19th February 2019

Our vision

Everyone in Wales should have a decent and affordable home: it is the foundation for the health and well-being of people and communities.


Shelter Cymru’s mission is to improve people’s lives through our advice and support services and through training, education and information work. Through our policy, research, campaigning and lobbying, we will help overcome the barriers that stand in the way of people in Wales having a decent affordable home.




Shelter Cymru welcomes the opportunity to provide evidence on the progress made towards implementing the Welsh Government’s Rough Sleeping Action Plan. We welcome the aims of the plan and particularly the intention to end the need for people to sleep rough. We do have concerns that it is difficult to assess the progress made on the strategy as it is somewhat vague in parts and lacks tangible outcomes and actions. We feel that there is little evidence to suggest any of the actions have yet had a significant impact on the number of people of sleeping rough. In our experience the solutions being offered to people are broadly the same as those a year ago, with the exception of a small number of Housing First projects having been launched in the last year.

To successfully tackle rough sleeping there needs to be a shift away from traditional models and a leap towards rapid rehousing, flexible support and Housing First, with the principles of Housing First being embedded at every level of and type of accommodation. There is robust international evidence which shows that this is what works. The emphasis needs to be on getting people into permanent homes with support as soon as possible, rather than pushing everybody through the hostel system.

In order to achieve this we strongly recommend a feasibility study of an All Wales Housing First programme to calculate the costs and benefits of implementing Housing First at scale. We also recognise the structural issues impacting on rough sleeping and urge the Welsh Government strategy to focus on increasing access to affordable, permanent homes and to support local authorities to focus on the structural barriers to housing as well the individual.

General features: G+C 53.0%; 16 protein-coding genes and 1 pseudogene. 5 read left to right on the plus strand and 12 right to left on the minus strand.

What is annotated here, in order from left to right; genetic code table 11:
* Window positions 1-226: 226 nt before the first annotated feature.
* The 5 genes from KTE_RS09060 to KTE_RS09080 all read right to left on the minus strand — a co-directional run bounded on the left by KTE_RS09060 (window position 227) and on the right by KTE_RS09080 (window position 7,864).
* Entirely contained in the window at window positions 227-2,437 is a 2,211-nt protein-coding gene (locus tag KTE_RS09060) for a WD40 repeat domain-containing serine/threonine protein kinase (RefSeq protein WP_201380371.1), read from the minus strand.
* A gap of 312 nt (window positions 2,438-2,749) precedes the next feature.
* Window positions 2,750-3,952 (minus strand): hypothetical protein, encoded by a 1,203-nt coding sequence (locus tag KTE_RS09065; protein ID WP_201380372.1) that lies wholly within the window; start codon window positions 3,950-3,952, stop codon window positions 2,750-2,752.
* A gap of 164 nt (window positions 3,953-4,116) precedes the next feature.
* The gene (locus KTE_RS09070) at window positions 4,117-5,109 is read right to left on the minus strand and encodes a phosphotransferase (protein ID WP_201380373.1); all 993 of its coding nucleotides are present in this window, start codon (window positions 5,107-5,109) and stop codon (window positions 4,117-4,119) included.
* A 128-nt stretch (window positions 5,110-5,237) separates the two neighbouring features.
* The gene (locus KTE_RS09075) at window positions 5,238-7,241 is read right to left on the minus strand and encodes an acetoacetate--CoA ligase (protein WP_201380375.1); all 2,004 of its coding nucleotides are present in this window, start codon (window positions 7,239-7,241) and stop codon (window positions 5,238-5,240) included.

We welcome the focus on assertive outreach but stress that this is only appropriate if services are able to offer suitable and appropriate accommodation. To implement assertive outreach with only an offer of floor space, pod or emergency bed is unethical and unfair. We would call for an end to the use of floor space as we repeatedly hear that this is not what people want or need. Floor space should not in our view be described as ‘accommodation’.

Our research found that people who are sleeping rough struggled to access housing advice and assistance. We heard of the difficulties they faced trying to make a homelessness application, gather and present evidence and follow their case through the system. As such we have established a new street advocacy service which aims to ensure people are able to navigate the system and get the help that they are legally entitled to.

We urge the Welsh Government to ensure that local authorities are listening to the views and experiences of people sleeping rough and the organisations that work with them and value and act upon these. We cannot end rough sleeping if we are not offering the right help, and we cannot know what is the right help if we do not listen to the people who need it.

Going forward we welcome the review of priority need, the consideration of devolving administrative powers over welfare reform and the affordable housing review, and hope that these pieces of work will lead to reductions in the numbers of people forced to sleep rough in Wales.